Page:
MANILA - The government should be proactive in the face of a global rise in COVID-19 cases, most presidential hopefuls said on Saturday.
Authorities should improve research and development, prevent food shortages, and provide the health sector with enough budget, said labor Leody De Guzman said during the presidential debate organized by the Commission on Elections.
"Gawin nating malusog ang ating mga kababayan nang sa ganoon ay magkaroon siya ng lakas ng katawan na labanan ang ano mang virus na dumarating," he said.
"Then, maglaan tayo ng sapat na budget sa ating sektor ng kalusugan at ‘yung ating mga health workers i-provide natin ‘yung kanilang mga pangangailangan at dagdag na mga personnel."
(Let us make our compatriots healthy so that they are strong enough to fight any virus. Let us allot enough budget to the health sector so we can provide their needs and hire more personnel.)
(Let's keep our countrymen nourished so their immune system gets the boost to protect itself from the virus. Then let's allot adequate budget to our health sector and provide our frontliners with their needs to encourage them.)
Sen. Panfilo Lacson also pushed for improved research and development, noting he earlier proposed the creation of a Virology Science and Technology Institute.
"Alam niyo ba na 4 percent lang ang ating coverage para sa research and development? Pathetic," he said.
(Did you know that only 4 percent of our budget is allotted to research and development? Pathetic.)
"Institutionalize natin ang pandemic response, dapat mayroon na tayong playbook na nakahanda. 'Yan ang kulang dapat proactive tayo nag-iisip at hindi tayo nagre-react. 'Yung Universal Healthcare Act full investment na tayo diyan," added the senator.
(Let's institutionalize the pandemic response. We should prepare a playbook. That's what we lack, we should be proactive in thinking, and not just react. We should fully invest in the Universal Healthcare Act.)
For Vice President Leni Robredo and former defense secretary Norberto Gonzales, vaccine coverage should be raised to prevent another surge.
Robredo noted the Philippines was around 13 million short of its initial target of vaccinating 77 million Filipinos.
"Ang una kong gagawin sisigurdauhin ko na maabot natin ang targets natin at lagpasan pa," she said.
(The first thing I will do is to ensure that we will reach our targets and exceed them.)
Gonzales added pandemic "profiteering" should be addressed.
"Ang pandemic ay suliranin ng daigdig, hindi lang ng Pilipinas. Dapat pumunta tayo sa United Nations, sabihin natin: 'Bakit ang gamot sa pandemya ay ginagawang negosyo?'" he said.
(The pandemic is a worldwide challenge, not just the Philippines. We should go to the United Nations and ask: 'Why was the pandemic turned into a business.)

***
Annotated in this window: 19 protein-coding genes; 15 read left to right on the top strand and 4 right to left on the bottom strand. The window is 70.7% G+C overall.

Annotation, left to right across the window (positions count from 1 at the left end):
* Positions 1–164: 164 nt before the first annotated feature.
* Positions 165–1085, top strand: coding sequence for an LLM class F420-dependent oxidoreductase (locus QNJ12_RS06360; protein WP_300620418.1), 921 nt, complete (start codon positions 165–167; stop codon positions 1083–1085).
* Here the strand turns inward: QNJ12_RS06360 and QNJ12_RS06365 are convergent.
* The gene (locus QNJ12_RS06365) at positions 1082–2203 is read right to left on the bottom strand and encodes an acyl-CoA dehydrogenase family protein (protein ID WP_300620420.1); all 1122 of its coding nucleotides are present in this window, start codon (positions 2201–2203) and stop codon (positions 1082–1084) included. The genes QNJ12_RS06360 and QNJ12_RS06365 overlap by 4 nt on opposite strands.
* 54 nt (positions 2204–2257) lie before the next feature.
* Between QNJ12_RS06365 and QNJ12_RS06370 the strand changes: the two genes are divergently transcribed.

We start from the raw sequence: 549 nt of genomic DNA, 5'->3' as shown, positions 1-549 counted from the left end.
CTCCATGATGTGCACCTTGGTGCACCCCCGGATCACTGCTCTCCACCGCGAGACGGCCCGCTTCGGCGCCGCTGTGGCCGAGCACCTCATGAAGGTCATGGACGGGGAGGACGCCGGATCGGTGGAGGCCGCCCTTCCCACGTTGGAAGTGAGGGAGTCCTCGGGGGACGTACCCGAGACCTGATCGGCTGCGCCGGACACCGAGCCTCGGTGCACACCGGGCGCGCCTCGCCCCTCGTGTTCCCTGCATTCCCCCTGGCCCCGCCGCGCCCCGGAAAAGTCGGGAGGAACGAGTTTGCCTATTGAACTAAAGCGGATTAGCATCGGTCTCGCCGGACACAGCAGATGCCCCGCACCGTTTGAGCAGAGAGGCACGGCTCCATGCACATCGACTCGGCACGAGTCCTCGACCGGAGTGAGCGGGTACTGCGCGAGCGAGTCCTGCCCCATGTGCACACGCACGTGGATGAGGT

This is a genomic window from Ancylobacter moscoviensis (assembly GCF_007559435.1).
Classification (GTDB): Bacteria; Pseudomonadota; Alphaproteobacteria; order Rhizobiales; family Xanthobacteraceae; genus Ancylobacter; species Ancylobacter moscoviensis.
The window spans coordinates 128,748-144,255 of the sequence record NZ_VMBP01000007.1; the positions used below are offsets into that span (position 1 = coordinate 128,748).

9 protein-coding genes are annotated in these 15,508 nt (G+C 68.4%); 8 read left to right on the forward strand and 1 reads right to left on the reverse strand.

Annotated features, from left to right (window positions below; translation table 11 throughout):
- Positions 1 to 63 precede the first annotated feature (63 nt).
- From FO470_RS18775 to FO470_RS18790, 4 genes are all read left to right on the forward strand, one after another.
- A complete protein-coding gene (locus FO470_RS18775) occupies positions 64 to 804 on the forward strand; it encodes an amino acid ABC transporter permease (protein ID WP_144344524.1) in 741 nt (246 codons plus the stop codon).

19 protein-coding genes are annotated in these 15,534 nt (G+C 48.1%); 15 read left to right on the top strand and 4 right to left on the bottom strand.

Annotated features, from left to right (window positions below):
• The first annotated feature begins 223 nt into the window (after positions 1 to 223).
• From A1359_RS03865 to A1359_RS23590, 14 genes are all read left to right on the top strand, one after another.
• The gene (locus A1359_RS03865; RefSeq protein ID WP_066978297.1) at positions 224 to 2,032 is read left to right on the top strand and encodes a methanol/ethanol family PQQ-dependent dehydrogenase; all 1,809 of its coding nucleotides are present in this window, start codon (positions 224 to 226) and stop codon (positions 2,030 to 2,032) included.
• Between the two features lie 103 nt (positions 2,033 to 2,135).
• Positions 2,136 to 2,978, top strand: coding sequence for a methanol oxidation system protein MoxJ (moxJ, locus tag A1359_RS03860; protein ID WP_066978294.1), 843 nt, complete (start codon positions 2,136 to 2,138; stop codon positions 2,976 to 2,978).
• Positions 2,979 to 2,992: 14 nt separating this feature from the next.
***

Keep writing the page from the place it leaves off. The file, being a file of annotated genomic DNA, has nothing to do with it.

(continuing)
For Manila Mayor Isko Moreno Domagoso, the government should focus on business recovery, while providing added accessibility to healthcare facilities. He said he would use remaining funds from stimulus packages Bayanihan 1 and 2 to procure health equipment.
Sen. Manny Pacquiao said contact-tracing should be strengthened.
"For the meantime, siguro isarado natin 'yung mga borders natin (perhaps let us close our borders)," he also suggested.
Cardiologist Jose Montemayor Jr. also pushed more more aggressive tracing and testing. However, he rejected calls on mandatory vaccination.
"Do not force it to people. That is a violation of the constitutional rights," he said.
He also called for the Inter-Agency Task Force on COVID-19 to be scrapped, claiming it was headed by lawyers.
Health Secretary Francisco Duque III heads the task force. It was previously co-chaired by Karlo Nograles, until he resigned as Cabinet secretary to head the Civil Service Commission earlier this month.
"I have to correct Montemayor: IATF is also composed of medical frontliners and specialists in healthcare" Domagoso said.
Pacquiao meanwhile said the task force needed additional guidance. If necessary, it should also kick out some members, he said.
Lastly, Faisal Mangondato batted for higher focus on cures against COVID-19.
A tenth candidate, Ferdinand "Bongbong" Marcos, Jr. skipped the debate.
After more than a month of decline, COVID cases started to increase around the world last week, the World Health Organization said.
A combination of factors was causing the increases, including the highly transmissible omicron variant and its cousin the BA.2 sub-variant, and the lifting of public health and social measures, the WHO said.
The omicron variant in January also drove a surge in infections in the Philippines. Cases have since declined, allowing Metro Manila and 47 other areas to shift to the loosest pandemic alert level.
But a WHO official last week said Filipinos should stay vigilant against another "inevitable" spike in COVID-19 cases.
— With a report from Reuters